All samples of rhizosphere soil from the 12 hybrids of Bt corn grown in the plant-growth room were positive 40 d after germination for the presence of the toxin when assayed immunologically with the Quickstix test, and all samples were toxic to the larvae of M. sexta, with mortality ranging from 38 to 100% (Table 1). No toxin was detected immunologically or by larvicidal assay in any soil in which plants of non-Bt corn or no plants had been grown. In addition, the size and weight of surviving larvae exposed to soils from Bt corn were significantly lower (ca. 80-98% lower) than those exposed to soils from non-Bt corn or without plants (Table 1), and these larvae usually died after an additional 2-3 d.

The immunological and larvicidal assays of soil from the rhizosphere of all Bt hybrids grown in the field were also positive, whereas they were negative for all non-Bt corn isolines (Table 2). Although the larval mortality in rhizosphere soil from some plants of field-grown Bt corn was only 37%, the size and weight of the surviving larvae were reduced by 85-98% when compared with soil from non-Bt corn or without plants (Table 2), and most of these larvae died after a few more days. There were no discernable or consistent differences in exudation of the toxin (as evaluated by mortality, weight of surviving larvae, or immunologically) between plants derived from different transformation events, regardless of whether they were grown in the plant-growth room or in the field.

Based on these results and those of Saxena et al. (1999) and Saxena and Stotzky (2000), the toxin released in the root exudates of all studied hybrids of Bt corn, representing three different transformation events, accumulates in soil and retains anti-lepidopteran activity, probably as the result of binding on surface-active particles in soil, which renders the toxin resistant to degradation by microorganisms. Although some toxin was probably released from sloughed and damaged root cells, the major portion was derived from root exudates, as there was no discernable root debris when plants were grown in hydroponic culture (Saxena et al., 1999).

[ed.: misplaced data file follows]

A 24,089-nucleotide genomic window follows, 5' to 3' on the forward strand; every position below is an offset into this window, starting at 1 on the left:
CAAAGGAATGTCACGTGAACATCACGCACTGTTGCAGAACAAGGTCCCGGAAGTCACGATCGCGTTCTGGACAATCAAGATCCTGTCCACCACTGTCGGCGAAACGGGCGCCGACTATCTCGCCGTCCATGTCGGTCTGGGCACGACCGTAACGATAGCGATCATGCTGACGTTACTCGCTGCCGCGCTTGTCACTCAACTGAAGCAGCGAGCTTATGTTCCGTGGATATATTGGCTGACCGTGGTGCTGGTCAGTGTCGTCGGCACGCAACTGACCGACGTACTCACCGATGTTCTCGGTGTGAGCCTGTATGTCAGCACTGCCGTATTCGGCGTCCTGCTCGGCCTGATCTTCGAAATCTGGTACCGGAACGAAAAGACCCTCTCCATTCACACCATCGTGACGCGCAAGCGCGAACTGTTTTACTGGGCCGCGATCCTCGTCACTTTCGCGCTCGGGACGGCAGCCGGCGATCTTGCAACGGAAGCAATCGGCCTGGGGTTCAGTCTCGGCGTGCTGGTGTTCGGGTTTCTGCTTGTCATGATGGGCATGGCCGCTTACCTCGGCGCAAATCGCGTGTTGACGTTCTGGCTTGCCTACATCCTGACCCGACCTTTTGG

In addition to the large amount of toxin that will be introduced to soil in plant biomass after harvest of a Bt corn crop and some that might be introduced from pollen released during tasseling (Losey et al., 1999), the toxin will also be released to soil in root exudates during the entire growth of hybrids of Bt corn. The presence of the toxin in soil could improve the control of insect pests, or the persistence of the toxin in soil could enhance the selection of toxin-resistant target insects and constitute a hazard to non-target organisms. However, the toxin released in root exudates and from biomass of Bt corn had no apparent effects on earthworms, nematodes, protozoa, bacteria, and fungi in soil (Saxena and Stotzky, 2001b). Nevertheless, as about 8.1 million hectares of Bt corn (26% of the total corn crop) were planted in the United States alone in 1999 (US Environmental Protection Agency, 2000), the continued large-scale planting of Bt crops should probably be evaluated for potential ecological effects.

Acknowledgements

These studies were supported, in part, by grants from the US Environmental Protection Agency and the NYU Research Challenge Fund. The opinions expressed herein are not necessarily those of the Agency or the Fund. We thank Dr D. Andow for the samples of rhizosphere soil from the Supersweet corns.

References